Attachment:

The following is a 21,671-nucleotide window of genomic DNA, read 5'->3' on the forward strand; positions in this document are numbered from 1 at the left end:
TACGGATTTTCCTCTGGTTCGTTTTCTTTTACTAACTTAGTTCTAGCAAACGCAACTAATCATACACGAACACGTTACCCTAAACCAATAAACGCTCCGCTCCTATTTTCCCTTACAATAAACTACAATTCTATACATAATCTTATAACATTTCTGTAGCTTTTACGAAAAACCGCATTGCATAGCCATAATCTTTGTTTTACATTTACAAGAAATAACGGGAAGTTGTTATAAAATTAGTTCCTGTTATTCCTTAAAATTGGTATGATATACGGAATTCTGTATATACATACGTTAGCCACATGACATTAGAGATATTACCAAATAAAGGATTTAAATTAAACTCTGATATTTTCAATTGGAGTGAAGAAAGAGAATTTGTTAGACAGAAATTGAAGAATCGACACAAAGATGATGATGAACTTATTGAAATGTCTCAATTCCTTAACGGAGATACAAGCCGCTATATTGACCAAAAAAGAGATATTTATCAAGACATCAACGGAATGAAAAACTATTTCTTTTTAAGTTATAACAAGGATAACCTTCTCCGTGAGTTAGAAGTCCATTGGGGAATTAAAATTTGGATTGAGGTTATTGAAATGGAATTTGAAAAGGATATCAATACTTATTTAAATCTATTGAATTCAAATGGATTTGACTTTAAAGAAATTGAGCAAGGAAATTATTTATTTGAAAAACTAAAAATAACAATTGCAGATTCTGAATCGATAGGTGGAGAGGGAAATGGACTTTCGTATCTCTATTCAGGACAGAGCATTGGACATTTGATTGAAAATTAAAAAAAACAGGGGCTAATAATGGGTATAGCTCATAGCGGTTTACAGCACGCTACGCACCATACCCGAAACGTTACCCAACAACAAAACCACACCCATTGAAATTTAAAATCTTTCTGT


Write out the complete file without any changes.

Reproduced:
The following is a 21,671-nucleotide window of genomic DNA, read 5'->3' on the forward strand; positions in this document are numbered from 1 at the left end:
TACGGATTTTCCTCTGGTTCGTTTTCTTTTACTAACTTAGTTCTAGCAAACGCAACTAATCATACACGAACACGTTACCCTAAACCAATAAACGCTCCGCTCCTATTTTCCCTTACAATAAACTACAATTCTATACATAATCTTATAACATTTCTGTAGCTTTTACGAAAAACCGCATTGCATAGCCATAATCTTTGTTTTACATTTACAAGAAATAACGGGAAGTTGTTATAAAATTAGTTCCTGTTATTCCTTAAAATTGGTATGATATACGGAATTCTGTATATACATACGTTAGCCACATGACATTAGAGATATTACCAAATAAAGGATTTAAATTAAACTCTGATATTTTCAATTGGAGTGAAGAAAGAGAATTTGTTAGACAGAAATTGAAGAATCGACACAAAGATGATGATGAACTTATTGAAATGTCTCAATTCCTTAACGGAGATACAAGCCGCTATATTGACCAAAAAAGAGATATTTATCAAGACATCAACGGAATGAAAAACTATTTCTTTTTAAGTTATAACAAGGATAACCTTCTCCGTGAGTTAGAAGTCCATTGGGGAATTAAAATTTGGATTGAGGTTATTGAAATGGAATTTGAAAAGGATATCAATACTTATTTAAATCTATTGAATTCAAATGGATTTGACTTTAAAGAAATTGAGCAAGGAAATTATTTATTTGAAAAACTAAAAATAACAATTGCAGATTCTGAATCGATAGGTGGAGAGGGAAATGGACTTTCGTATCTCTATTCAGGACAGAGCATTGGACATTTGATTGAAAATTAAAAAAAACAGGGGCTAATAATGGGTATAGCTCATAGCGGTTTACAGCACGCTACGCACCATACCCGAAACGTTACCCAACAACAAAACCACACCCATTGAAATTTAAAATCTTTCTGT